Three famous thinkers locked together in Hell is the jokey setup for Scott Carter’s awkwardly-titled but sparkling “The Gospel According to Thomas Jefferson, Charles Dickens and Count Leo Tolstoy: Discord,” at the Geffen Playhouse. As the producer of HBO’s “Real Time with Bill Maher” for more than a decade, Carter knows something about assembling a sharp, entertaining meeting of minds, and his variation on Jean-Paul Sartre’s “No Exit,” especially in such assured hands as helmer Matt August’s, should be catnip for regional-theater season subscribers yearning for a little food for thought with their fun.
“Hell is other people,” one of Sartre’s trapped souls concludes, and Carter couldn’t contrive a trio of distinguished historical personages more certain to piss each other off for all eternity. Wrapped in Ann Closs-Farley’s colorful regalia and a flamboyant theatrical mien, bitchy Dickens (David Melville) quickly earns the baleful eye of fierce Tolstoy (Armin Shimerman), muttering in peasant garb about the superior virtue of the toiling serf. Our bewigged, sanguine third president (Larry Cedar) exudes the airy blend of outward modesty and inner smugness sure to infuriate his new comrades no less than it did his 18th century contemporaries.
Practical men above all, the trio sidelines its natural disaffection to figure out the wherefores of their joint imprisonment. Each, it emerges, had in life composed an idiosyncratic revision of the Christ story. What better way to pass the time — and perhaps get at why God or nature or chance has thrown them together — than to compare notes?
Distilling each egotist’s Biblical gloss sparks multiple connections to our own day’s faith issues. Dickens’ narrative is tailor-made for kids in a “Christmas Carol” vein, wallowing in Herod and horror, while Jefferson rejects everything but Jesus’s plainest moral teachings. Tolstoy spurns both “idiocy” and “stale rationality” in detailing a personal spiritual quest, which prompted him to omit half the Ten Commandments and locate the secret of life in three little words.
An effort to meld the versions comes to naught, nor can any one of them persuade the others to his own viewpoint. The resulting stalemate leads to this intellectual symphony’s most poignant movement, in which each luminary wracks his conscience to confess how thoroughly he failed to live up to his expansive ideals while on earth.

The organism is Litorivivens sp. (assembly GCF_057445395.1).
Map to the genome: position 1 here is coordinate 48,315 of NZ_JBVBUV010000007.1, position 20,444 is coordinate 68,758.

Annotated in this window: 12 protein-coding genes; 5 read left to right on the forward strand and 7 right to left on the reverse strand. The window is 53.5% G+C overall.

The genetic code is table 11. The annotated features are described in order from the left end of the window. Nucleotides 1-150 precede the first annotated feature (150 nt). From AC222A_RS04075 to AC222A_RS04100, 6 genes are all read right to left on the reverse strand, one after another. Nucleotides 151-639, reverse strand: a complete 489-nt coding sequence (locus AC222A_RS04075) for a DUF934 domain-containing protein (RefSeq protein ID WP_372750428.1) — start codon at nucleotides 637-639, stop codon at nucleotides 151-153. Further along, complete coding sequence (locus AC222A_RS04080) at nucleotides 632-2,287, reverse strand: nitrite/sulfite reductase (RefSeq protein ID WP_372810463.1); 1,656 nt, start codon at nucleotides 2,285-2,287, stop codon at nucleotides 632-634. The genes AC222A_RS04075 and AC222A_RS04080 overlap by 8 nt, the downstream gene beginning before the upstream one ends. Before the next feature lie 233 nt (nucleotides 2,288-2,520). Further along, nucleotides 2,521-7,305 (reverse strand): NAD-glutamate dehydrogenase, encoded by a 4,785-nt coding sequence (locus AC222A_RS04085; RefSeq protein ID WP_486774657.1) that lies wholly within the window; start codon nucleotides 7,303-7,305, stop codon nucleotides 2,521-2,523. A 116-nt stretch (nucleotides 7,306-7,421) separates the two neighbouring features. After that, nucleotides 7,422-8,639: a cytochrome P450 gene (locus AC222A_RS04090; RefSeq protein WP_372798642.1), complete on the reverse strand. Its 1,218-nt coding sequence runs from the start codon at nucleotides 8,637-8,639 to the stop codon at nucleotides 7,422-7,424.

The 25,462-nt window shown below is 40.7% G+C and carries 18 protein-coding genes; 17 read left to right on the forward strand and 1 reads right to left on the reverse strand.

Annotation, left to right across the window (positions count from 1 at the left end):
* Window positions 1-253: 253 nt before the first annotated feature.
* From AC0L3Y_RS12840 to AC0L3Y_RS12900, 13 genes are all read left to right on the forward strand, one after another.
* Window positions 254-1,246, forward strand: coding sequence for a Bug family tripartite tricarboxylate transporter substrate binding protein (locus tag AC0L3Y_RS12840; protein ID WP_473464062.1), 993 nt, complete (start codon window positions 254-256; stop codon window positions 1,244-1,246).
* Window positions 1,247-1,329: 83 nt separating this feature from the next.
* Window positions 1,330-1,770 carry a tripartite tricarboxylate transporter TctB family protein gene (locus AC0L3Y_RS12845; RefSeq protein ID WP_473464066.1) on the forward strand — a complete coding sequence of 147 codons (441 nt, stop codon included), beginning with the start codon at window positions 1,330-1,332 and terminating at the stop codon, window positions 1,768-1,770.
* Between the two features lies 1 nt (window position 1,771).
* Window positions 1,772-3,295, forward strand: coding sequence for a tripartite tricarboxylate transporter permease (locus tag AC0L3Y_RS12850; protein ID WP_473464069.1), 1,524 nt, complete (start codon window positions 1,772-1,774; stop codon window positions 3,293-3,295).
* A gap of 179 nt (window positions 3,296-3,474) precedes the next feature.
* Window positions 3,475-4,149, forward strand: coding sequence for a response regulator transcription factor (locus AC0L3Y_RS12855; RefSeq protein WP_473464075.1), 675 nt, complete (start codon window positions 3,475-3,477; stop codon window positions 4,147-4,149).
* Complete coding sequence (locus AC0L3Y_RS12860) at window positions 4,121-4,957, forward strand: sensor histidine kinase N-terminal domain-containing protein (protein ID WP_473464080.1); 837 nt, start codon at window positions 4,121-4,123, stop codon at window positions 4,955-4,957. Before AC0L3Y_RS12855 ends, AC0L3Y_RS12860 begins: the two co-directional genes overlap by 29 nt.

Carter’s homework really comes to the fore here, dispensed through telling character details — the president’s ambivalence about slavery; Dickens’ and the Count’s mismanaged marriages — rather than dry scholarship. The ultimate hypothesis of how genius might be made to endure the afterlife feels remarkably on point, and deeply satisfying.
Having honed their act almost a year ago when the work debuted on LA’s version of Off Off Broadway, the Geffen Playhouse cast clicks with unforced assurance. Melville transitions sensitively from snappy banter to earnest self-examination, while Cedar truly seems to embody the elusive Founding Father complete with plausible half-southern, half-Brit accent.
Shimerman, maybe the most authentic of all, fully exploits Russian bleakness and gets many of the best lines. (Bad writers can be good men, Tolstoy notes. “As I told my dear friend, Anton Chekhov, as I kissed him good-bye on his deathbed, ‘I hate Shakespeare’s plays but yours are worse.’”)
The actors receive an estimable showcase through August’s exemplary pacing and meticulous production values. Takeshi Kata’s futuristic setting, metallic and forbidding, would terrify the souls of any era, while Michael Nyman’s musical interludes carry us from scene to scene in bursts of modernistic energy and classical grace.